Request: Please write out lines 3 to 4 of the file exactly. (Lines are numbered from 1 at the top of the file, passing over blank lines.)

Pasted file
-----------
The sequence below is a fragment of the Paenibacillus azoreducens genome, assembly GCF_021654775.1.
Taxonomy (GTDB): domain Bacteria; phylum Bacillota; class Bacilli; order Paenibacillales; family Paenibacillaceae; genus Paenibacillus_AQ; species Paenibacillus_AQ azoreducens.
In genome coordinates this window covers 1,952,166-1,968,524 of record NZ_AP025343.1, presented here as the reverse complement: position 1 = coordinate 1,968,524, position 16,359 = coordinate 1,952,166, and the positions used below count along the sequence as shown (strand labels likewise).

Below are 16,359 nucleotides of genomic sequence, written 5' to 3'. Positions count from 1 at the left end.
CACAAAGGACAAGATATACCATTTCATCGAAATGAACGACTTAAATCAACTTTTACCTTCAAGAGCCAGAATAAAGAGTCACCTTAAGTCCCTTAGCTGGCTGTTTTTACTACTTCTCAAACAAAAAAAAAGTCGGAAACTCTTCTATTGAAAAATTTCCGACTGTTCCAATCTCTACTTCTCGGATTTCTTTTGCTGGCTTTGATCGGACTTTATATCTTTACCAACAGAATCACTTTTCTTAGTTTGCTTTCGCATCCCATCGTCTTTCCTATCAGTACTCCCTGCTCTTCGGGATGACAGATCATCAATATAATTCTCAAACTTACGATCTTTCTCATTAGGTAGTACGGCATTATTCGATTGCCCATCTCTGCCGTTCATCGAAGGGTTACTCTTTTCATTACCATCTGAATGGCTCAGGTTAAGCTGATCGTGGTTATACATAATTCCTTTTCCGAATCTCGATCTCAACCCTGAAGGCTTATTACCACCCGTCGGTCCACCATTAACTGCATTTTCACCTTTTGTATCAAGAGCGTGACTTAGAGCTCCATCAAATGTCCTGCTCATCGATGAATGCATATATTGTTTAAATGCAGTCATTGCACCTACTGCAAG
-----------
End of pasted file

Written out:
In genome coordinates this window covers 1,952,166-1,968,524 of record NZ_AP025343.1, presented here as the reverse complement: position 1 = coordinate 1,968,524, position 16,359 = coordinate 1,952,166, and the positions used below count along the sequence as shown (strand labels likewise).

Below are 16,359 nucleotides of genomic sequence, written 5' to 3'. Positions count from 1 at the left end.